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Friday, April 3, 2009

Three Telephone Tales

Regular readers know that for a couple of years when my son was a tot I was a reporter for a mid-size newspaper in another state. For everyone’s protection, I won’t name the paper or the state. The job certainly had its stresses, but it was one of the most interesting work experiences I’ve had. I made some wonderful friends and, had circumstances been different, I might have stayed longer in the news biz.

I never got to yell, “Stop the presses!” But we had some very interesting times in the course of putting out a newspaper seven days a week. Here are three vignettes from that time that prove the telephone isn’t always our friend.

Wrong Number

For most of the time I worked at the paper, my days off were Wednesday and Sunday which meant I had to work Saturday nights. The shift lasted from around 3 p.m. until midnight-ish depending on what was going on. On that particular night, we had written a story with some police department connection. I don’t remember what it was, but, before we could close out that story, I needed to call the PD one more time to see if there had been any changes.

The switchboard closed late afternoon on Saturdays so, after hours, we had to catch incoming calls on one of two large consoles in the newsroom. One was at the news editor’s station and the other was in sports on the opposite side of the newsroom. We could make outgoing calls from our desks, but we had to go for one of the consoles to grab calls coming in to the paper.

As the clock closed in on midnight, it was time to call the PD and wrap things up. I started punching in the number for the watch commander but, as I was completing it, the newspaper telephone started buzzing. I slammed my phone down before anyone could pick up and bolted to the nearest console where I pressed the blinking light and grabbed the hand set. Silence. No one there. Well, okey dokey. Let’s try that again.

Back to my desk. I lifted my telephone and once again started dialing the PD’s number. As soon as I hit the last digit, the @%)* console started ringing again. For Pete’s sake! Slam my phone down. Grumble loudly as I make the dash again, and -- as I sweetly answered the phone – I once again heard silence. As I recall, I had a few words to say to anyone who might be listening about this fool prankster. And it might have been about then that my editor asked if I had the info from the police department. That didn’t help my mood.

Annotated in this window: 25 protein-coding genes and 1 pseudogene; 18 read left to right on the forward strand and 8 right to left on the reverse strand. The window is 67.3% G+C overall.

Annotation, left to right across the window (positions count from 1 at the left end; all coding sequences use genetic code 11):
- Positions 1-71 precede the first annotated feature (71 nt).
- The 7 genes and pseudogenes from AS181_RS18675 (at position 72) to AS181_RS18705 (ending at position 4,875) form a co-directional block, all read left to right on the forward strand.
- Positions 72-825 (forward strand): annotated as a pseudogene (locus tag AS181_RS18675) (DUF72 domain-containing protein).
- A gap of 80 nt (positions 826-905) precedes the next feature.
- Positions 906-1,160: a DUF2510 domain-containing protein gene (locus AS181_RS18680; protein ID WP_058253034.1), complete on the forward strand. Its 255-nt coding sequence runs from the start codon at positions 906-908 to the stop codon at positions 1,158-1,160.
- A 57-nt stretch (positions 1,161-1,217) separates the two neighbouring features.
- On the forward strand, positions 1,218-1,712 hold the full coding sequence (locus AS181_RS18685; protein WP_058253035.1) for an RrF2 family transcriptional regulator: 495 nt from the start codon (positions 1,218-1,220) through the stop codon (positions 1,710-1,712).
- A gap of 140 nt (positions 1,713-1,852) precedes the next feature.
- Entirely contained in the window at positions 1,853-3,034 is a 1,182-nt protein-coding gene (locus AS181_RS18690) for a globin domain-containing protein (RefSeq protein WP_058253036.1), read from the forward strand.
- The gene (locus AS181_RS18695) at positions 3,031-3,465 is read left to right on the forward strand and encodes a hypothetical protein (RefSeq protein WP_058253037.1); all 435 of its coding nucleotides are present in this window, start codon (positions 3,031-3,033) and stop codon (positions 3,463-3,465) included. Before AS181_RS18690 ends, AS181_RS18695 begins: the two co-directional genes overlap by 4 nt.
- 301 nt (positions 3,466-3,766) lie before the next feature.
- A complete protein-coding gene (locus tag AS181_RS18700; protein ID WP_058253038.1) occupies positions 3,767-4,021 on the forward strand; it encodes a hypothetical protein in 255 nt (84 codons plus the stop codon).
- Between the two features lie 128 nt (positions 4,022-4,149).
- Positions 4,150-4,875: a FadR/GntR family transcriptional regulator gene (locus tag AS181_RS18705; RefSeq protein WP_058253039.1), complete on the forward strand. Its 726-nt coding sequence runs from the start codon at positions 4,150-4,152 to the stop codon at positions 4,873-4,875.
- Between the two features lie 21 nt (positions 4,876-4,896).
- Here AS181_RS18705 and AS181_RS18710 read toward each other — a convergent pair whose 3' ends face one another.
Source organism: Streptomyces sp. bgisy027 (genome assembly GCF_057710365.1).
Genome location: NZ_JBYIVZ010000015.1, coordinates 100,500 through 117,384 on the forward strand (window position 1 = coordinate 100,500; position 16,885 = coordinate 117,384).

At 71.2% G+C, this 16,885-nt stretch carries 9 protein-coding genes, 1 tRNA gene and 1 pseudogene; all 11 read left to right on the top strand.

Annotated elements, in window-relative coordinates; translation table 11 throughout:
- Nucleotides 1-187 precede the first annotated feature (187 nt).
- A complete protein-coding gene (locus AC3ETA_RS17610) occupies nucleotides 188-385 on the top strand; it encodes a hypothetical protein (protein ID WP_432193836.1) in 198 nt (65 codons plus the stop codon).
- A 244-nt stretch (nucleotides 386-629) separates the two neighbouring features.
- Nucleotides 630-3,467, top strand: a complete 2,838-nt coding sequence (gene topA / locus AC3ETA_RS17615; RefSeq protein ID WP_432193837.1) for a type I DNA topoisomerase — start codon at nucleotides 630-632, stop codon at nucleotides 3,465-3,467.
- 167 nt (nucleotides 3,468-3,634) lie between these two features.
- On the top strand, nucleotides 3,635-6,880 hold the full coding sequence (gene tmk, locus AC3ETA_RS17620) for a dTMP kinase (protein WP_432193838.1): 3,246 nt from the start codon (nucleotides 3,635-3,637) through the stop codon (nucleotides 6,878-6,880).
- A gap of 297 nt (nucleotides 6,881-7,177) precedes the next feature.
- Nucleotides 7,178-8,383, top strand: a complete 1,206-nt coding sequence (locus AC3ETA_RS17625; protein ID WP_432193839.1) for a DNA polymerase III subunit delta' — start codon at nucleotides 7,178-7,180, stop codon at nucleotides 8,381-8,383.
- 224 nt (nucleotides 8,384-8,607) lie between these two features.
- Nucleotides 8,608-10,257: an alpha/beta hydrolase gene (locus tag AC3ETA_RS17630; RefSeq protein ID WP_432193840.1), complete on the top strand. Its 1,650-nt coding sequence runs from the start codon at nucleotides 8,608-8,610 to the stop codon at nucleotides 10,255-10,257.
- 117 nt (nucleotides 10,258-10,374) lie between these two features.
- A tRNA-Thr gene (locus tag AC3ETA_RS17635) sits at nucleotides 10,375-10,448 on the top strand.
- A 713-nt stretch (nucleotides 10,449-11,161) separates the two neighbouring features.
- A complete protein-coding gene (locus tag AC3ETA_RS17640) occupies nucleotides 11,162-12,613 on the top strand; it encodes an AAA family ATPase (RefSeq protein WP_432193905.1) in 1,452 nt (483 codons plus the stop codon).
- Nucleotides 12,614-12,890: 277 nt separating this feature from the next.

I returned to my desk, took a deep breath and, for the third time, started dialing the number for the police department. And – again – as I hit the last number – the house phone started ringing. I slammed down my phone’s receiver and sprinted to the console, accompanying my jaunt with loud, impolite words.

You know what happened next. As I grabbed the handset, punched the blinking light and was met yet again with the sounds of silence, another light went on. In my little pea brain. The telephone number of the PD was just one digit off from the newspaper’s number. Yes, oh yes, I had been dialing OUR telephone number forcing myself to ran around like a crazy person.

It was late. That’s all I can say.

This Call’s For You

It was another Saturday. I was at my desk engrossed in work when my train of thought was interrupted by the buzz of the house phone. For no other reason than I was pointed in that direction, I got up and moved quickly toward the console in sports.

My vision was pretty darn good at that time, but I did have significantly restricted peripheral vision. It was a lot like looking at life through a cardboard roll that holds wrapping paper. The end result was that, if I wasn’t looking directly at an object, it didn’t exist for me.

While I made the short hop to the sports telephone console, my sight was focused on the panel where the light would be blinking. I arrived. There was the blinking light. I punched it with my right index finger as my gaze moved to the left and my left hand began reaching for the receiver – which was missing. Instantly perplexed and anxious to answer the line I’d just punched, I continued looking left, eyes following the curly telephone cord. And saw that it led to the receiver that was being held by my friend Rae Ann who was looking at me, mouth agape, with extraordinary surprise. She had been in the midst of a phone call and I’d cut her off without even a fare-thee-well.

Our eyes locked for one of those E.T.-Elliott moments and there was nothing else to do except gently take the receiver from her hand and answer the incoming call. I confess that it took a few minutes for my perceived rudeness to turn into laughter.

Maybe I shouldn’t be allowed around telephones.

It’s Not Just Me

Yes, Saturdays were crazier than weekdays and the telephone situation was partly to blame. There’s a teeny possibility that we overworked reporters might also have contributed to the occasional hysteria.

When the house phone rang on another Saturday, I was determined to be a slow responder. Perhaps I do learn from experience. Besides, Rae Ann was at her desk further back in the newsroom and was much closer to the news editor’s console.

She yelled out that she would get it. I did, however, swivel in my chair to see if I was needed. I don’t know how she had been sitting, but as she turned and slammed her feet to the floor to rise and take the few, quick steps to the phone, Rae Ann managed to jam one of her feet into the wastebasket next to the desk.

Undaunted, she continued toward the console with a step-clomp, step-clomp that would have made “I Love Lucy” proud. Needless to say, the rest of us were collapsing with laughter. Tears were being shed. Like a real pro, Rae Ann got to the phone, answered it and managed the call with little evidence of either pain or giggle attack.

Ahh, those were the days.

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